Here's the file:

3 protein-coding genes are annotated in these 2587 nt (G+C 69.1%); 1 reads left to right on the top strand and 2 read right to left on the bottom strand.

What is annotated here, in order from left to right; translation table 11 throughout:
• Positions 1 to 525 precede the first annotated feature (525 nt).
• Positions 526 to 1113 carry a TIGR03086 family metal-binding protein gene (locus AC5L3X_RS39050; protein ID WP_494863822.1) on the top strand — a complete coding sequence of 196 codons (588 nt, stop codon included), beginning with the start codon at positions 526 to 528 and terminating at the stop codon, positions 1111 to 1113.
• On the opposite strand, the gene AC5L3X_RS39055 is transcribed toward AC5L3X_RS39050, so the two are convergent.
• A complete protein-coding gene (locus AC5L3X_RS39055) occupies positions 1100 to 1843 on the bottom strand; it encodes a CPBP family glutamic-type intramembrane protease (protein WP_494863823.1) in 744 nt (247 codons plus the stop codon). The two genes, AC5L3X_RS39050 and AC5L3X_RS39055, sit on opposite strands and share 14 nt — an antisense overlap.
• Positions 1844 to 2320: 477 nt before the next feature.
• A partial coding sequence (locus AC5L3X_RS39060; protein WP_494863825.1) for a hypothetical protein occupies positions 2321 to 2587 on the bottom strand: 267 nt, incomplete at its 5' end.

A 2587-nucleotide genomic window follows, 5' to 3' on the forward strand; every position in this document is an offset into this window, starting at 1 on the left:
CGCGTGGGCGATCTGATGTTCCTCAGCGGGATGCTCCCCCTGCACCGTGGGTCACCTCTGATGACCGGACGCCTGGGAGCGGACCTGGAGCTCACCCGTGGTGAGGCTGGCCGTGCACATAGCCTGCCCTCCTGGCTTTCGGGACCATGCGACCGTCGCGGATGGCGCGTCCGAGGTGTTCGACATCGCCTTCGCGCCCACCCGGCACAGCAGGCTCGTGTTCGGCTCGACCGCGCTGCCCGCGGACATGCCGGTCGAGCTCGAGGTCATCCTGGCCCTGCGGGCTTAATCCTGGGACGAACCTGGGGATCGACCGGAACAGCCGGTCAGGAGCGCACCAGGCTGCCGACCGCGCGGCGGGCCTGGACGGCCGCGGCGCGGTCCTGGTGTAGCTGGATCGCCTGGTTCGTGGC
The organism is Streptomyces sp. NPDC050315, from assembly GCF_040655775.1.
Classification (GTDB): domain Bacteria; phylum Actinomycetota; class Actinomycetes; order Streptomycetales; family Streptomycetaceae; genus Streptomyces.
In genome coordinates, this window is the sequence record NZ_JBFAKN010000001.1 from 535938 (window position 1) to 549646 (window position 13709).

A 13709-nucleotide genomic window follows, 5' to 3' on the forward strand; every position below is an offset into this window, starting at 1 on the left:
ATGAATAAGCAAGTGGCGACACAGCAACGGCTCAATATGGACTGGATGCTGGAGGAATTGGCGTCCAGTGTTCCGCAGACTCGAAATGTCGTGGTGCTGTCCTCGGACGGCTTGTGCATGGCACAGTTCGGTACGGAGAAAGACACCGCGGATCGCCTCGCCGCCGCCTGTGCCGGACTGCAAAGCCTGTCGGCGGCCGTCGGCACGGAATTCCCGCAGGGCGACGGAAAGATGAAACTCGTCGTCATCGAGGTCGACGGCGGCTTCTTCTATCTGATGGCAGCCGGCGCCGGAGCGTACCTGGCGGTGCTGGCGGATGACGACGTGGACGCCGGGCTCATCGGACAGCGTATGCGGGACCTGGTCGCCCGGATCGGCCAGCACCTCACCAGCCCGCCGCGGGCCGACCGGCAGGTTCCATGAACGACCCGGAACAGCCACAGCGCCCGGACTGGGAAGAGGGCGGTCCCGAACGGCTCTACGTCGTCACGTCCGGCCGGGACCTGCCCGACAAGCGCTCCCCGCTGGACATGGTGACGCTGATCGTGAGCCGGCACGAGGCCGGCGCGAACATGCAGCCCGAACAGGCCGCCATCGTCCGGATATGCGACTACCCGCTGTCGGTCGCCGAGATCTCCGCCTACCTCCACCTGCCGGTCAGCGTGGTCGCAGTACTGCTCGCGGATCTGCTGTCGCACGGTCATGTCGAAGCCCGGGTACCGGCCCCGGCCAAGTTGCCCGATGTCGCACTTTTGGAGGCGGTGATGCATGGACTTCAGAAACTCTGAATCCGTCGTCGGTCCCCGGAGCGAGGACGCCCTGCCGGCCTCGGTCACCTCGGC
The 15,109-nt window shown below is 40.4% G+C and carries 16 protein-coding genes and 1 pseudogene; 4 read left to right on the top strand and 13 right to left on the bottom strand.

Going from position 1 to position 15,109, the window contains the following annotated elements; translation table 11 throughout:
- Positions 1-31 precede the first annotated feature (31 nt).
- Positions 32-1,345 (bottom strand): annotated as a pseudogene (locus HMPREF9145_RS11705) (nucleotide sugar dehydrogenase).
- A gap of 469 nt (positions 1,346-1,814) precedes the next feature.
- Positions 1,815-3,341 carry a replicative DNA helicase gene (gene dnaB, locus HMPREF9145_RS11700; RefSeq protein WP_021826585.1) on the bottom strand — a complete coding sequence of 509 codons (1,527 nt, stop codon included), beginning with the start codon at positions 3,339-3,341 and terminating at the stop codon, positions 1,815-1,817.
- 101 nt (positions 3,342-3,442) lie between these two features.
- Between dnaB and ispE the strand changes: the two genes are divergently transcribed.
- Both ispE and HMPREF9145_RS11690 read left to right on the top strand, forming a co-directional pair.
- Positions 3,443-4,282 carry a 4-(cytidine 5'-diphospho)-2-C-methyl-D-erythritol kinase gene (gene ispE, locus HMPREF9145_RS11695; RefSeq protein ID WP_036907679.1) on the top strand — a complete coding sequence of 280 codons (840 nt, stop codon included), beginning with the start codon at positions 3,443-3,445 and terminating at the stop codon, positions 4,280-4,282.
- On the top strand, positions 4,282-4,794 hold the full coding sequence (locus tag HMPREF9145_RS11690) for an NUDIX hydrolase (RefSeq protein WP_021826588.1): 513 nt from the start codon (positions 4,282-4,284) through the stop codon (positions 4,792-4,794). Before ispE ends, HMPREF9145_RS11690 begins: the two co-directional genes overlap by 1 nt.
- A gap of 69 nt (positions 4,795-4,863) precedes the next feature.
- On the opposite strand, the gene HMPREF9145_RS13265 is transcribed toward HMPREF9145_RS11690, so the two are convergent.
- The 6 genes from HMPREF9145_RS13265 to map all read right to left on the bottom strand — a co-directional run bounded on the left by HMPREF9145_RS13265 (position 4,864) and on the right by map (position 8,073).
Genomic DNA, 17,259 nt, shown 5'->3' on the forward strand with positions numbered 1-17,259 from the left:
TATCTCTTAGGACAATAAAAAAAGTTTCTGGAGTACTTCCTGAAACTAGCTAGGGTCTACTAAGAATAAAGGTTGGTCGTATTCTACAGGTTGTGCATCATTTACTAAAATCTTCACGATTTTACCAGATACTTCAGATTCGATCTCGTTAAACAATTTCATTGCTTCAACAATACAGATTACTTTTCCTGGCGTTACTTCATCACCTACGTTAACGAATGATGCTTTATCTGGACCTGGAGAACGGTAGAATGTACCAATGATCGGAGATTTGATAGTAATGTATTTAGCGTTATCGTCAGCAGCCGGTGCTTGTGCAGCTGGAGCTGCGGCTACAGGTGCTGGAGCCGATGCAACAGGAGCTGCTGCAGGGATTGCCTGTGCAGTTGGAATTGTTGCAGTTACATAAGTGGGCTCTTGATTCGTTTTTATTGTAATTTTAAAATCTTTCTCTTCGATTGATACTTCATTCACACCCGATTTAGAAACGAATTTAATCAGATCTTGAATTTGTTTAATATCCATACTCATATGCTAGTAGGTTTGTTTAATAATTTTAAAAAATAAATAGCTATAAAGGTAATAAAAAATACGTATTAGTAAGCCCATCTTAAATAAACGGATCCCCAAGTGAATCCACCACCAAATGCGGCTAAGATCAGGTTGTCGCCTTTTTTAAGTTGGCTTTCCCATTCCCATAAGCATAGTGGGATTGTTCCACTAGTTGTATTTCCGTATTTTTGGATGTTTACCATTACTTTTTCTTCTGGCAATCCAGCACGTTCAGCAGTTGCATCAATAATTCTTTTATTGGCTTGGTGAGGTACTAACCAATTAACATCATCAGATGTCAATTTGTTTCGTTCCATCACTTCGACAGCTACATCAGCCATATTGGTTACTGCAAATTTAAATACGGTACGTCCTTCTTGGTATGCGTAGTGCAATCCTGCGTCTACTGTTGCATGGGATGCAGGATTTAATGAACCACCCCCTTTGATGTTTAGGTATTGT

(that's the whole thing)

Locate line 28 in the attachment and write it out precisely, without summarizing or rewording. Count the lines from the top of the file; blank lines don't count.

- On the opposite strand, the gene HMPREF9145_RS13265 is transcribed toward HMPREF9145_RS11690, so the two are convergent.